On one hand, you see a “new” Detroit. Young, white, educated and employed are the characteristics of those who are taking a chance on the city.
They stand in stark contrast to native Detroiters — most of whom are African-Americans and many who are undereducated and unemployed — who have stayed and stuck it out over the years, through challenge and controversy. The native Detroiters, tired of the struggle and lack of change, see problems, while the new Detroiters — armed with energy and excitement — see possibilities.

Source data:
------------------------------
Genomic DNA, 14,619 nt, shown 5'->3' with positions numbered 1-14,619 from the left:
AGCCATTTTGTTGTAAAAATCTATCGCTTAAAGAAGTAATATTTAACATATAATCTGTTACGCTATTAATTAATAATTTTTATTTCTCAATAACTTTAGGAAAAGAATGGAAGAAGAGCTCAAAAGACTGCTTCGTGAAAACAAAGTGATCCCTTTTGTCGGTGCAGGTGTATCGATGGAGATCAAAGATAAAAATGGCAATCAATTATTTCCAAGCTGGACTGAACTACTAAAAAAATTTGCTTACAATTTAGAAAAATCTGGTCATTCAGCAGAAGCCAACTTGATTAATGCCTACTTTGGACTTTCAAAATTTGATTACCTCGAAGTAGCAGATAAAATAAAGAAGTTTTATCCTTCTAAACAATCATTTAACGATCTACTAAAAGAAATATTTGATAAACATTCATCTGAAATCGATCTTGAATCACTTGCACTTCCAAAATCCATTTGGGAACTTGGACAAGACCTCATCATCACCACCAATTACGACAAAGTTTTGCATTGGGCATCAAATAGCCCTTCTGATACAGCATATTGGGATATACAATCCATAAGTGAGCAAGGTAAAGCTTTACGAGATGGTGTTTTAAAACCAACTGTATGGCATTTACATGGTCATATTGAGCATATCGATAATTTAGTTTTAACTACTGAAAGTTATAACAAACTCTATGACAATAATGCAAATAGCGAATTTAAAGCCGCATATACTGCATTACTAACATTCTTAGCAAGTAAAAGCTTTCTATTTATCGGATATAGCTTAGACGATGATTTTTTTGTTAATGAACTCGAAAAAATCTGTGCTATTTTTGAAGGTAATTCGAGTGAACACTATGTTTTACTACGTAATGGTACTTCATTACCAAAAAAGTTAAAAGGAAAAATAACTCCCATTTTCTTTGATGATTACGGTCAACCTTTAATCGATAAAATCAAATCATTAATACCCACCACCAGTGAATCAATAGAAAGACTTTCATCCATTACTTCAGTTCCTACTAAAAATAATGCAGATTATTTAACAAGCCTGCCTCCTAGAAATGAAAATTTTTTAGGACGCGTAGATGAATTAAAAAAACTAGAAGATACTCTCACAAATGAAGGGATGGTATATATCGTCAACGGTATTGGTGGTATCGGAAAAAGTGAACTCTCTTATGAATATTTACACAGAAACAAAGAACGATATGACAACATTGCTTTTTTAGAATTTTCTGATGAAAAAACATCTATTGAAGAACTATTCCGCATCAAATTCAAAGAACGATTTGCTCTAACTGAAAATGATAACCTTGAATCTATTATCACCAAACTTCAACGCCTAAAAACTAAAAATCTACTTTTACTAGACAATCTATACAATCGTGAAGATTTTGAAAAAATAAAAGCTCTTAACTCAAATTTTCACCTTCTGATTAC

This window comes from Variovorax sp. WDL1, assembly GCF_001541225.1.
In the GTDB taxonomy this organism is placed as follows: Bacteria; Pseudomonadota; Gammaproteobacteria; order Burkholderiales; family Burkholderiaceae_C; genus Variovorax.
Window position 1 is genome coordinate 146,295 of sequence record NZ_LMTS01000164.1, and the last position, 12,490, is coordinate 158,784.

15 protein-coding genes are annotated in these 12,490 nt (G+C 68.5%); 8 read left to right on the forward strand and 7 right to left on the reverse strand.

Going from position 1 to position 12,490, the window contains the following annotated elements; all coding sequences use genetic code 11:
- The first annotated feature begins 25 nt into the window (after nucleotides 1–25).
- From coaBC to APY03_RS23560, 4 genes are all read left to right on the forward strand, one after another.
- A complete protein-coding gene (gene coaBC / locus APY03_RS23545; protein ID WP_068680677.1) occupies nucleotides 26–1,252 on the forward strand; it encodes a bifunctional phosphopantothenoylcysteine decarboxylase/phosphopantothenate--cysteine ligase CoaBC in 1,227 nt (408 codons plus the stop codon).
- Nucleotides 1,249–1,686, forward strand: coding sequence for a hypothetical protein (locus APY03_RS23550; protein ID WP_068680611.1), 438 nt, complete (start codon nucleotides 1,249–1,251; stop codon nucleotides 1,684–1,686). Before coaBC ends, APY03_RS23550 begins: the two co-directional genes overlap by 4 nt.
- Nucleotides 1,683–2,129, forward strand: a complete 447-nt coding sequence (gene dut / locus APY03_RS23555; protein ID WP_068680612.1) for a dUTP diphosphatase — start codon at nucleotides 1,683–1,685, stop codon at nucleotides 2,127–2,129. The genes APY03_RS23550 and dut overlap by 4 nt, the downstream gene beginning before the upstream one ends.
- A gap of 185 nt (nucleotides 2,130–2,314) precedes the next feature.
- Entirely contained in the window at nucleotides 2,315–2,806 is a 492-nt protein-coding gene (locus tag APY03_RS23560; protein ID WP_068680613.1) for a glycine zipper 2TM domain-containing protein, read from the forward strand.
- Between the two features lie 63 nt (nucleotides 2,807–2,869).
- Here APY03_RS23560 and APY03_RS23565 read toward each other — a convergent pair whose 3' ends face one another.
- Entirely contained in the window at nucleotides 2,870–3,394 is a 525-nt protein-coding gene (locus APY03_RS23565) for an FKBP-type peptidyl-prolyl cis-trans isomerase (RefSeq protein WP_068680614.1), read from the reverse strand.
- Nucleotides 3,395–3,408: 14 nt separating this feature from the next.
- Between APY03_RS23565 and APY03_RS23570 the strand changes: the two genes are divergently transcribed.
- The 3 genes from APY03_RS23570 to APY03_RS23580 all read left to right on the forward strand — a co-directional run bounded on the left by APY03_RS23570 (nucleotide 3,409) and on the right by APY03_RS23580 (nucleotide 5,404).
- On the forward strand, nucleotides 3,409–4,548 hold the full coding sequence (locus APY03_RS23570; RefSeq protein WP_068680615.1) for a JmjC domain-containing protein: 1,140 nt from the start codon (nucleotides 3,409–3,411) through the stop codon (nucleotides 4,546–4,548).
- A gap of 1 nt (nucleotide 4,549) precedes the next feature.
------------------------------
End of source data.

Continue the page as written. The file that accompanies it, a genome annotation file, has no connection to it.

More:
There are also lifestyle changes: Bike lanes and racks at bus stops; community gardens on main thoroughfares, and pedestrians walking, running, skateboarding or pushing baby strollers well after dusk are becoming common sights. Sidewalk cafes are the red carpets to welcome new residential developments and a Whole Foods, the ultimate suburban stamp.
Urban assets — from abandoned buildings to graffiti laden walls — breed inquisitiveness and intrigue among the new Detroiters, while the same are seen as eyesores or urban decay by those who have lived in its midst and watched the city decline over the years.